Changes designed to increase density, promote more affordable housing

By Jane McClure

The Saint Paul City Council on September 9 adopted sweeping changes to the city’s multifamily zoning regulations to increase the density of housing and to promote more affordable housing. The council’s 6-1 vote does not alter the underlying zoning of the properties, but it does change how those properties can be redeveloped.

The changes address a section of the zoning code that has not been revised since 1975, according to principal city planner Bill Dermody. They open the door to new triplexes and fourplexes by eliminating the minimum lot size of 9,000 square feet, raising the maximum lot coverage for buildings and easing the off-street parking requirements. However, developers will have to meet stricter design standards for the buildings and place them closer to the street.

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Saint Paul has three types of multifamily residential zoning. RM-1 is low-density, multifamily zoning for predominantly one- and two-family houses, townhouses and small apartment buildings. RM-2 provides for more extensive multifamily residences and a variety of congregate living arrangements, especially near major thoroughfares and transit corridors. RM-3 has long been used for high-rise buildings.

According to a staff report, there are 1,182 parcels in the city that are zoned RM-1; 4,077 parcels zoned RM-2; and 88 parcels zoned RM-3. Many of the RM-3 parcels have high-rises constructed in the 1960s and ’70s in park-like settings. RM-1 and RM-2 properties are found in most city neighborhoods, with larger numbers in Summit Hill, Ramsey Hill, Highland Park, Macalester-Groveland, the West End and Hamline-Midway and along Selby and Grand avenues.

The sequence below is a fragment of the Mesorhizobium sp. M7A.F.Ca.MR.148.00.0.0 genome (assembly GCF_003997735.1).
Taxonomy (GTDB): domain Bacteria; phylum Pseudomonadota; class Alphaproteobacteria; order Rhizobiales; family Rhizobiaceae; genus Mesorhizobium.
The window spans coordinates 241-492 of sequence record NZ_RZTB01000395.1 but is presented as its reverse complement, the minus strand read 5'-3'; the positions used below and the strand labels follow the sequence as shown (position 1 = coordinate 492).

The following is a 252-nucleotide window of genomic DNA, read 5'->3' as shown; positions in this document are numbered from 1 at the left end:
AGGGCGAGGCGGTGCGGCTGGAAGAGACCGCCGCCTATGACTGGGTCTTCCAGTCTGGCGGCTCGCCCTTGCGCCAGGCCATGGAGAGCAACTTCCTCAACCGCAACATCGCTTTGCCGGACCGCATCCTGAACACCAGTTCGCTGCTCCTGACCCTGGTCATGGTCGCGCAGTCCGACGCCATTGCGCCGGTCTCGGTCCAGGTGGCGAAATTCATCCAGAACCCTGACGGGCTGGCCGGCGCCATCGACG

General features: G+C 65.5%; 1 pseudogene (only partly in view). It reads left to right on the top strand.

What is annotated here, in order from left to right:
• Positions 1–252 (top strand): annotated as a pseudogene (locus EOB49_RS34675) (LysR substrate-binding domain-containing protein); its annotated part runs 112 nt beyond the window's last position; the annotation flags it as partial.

One of the first projects affected by the changes is in Macalester-Groveland—a proposed apartment building on the southeast corner of Lexington Parkway and James Avenue.

Dermody outlined the many changes to building height, setback and floor-area-ratio limits at a City Council public hearing. The changes allow more density in the same way that the city’s Traditional Neighborhood zones allow, though without the mixed-use residential-commercial focus.

More than 50 pages of public comments were received by the City Council on the zoning changes. Opponents contend the changes add too much density and create potential health and safety risks with more crowding. Supporters praised the effort to encourage more housing density and the offer of abonus to developers who agree to add affordable units in exchange for being allowed higher density in a project. To qualify for the “density bonus,” 10 to 20 percent of the apartments must be affordable to people making 60 percent of the area median income and remain that way for at least 15 years.

Ward 7 City Council member Jane Prince cast the lone vote against the changes. She wanted the council to consider suggestions made by the Summit Hill Association (SHA). Many RM-1 and RM-2 properties are found along Grand Avenue in the Summit Hill area.

One key change sought by the SHA would encourage the construction of buildings that are wider but shorter, so that they do not tower over neighboring buildings. The city is allowing maximum heights of 40 feet in RM-1, 50 feet in RM-2, and 75 feet in RM-2 with a conditional use permit. Prior to the revision, the maximum height in RM-2 was 50 feet with a conditional use permit.

The SHA requested height limits of 35 feet, or 45 feet with a conditional use permit, in RM-1 and RM-2. “Additional density is more likely to gain broad community support where it is achieved by building broader, not taller,” the SHA stated in a letter.

The SHA also wanted the city to retain the current RM parking requirements. One key change for parking is to waive all off-street parking requirements within a quarter-mile of the light-rail Green Line.

Other district councils had mixed reactions to the multifamily zoning changes. Some wanted more time to review the changes, citing the complexity of the regulations and the difficulty in community engagement during the pandemic. The Macalester-Groveland Community Council voted in support of the changes.

One of the first projects affected by the changes is in Macalester-Groveland—a proposed apartment building on the southeast corner of Lexington Parkway and James Avenue. The developers had asked and the City Council agreed to rezone a row of six single-family houses at 1074-1096 James Ave. to RM-2. They were contemplating building 60 apartments there, although that could change with the recent amendments to multifamily zoning regulations.


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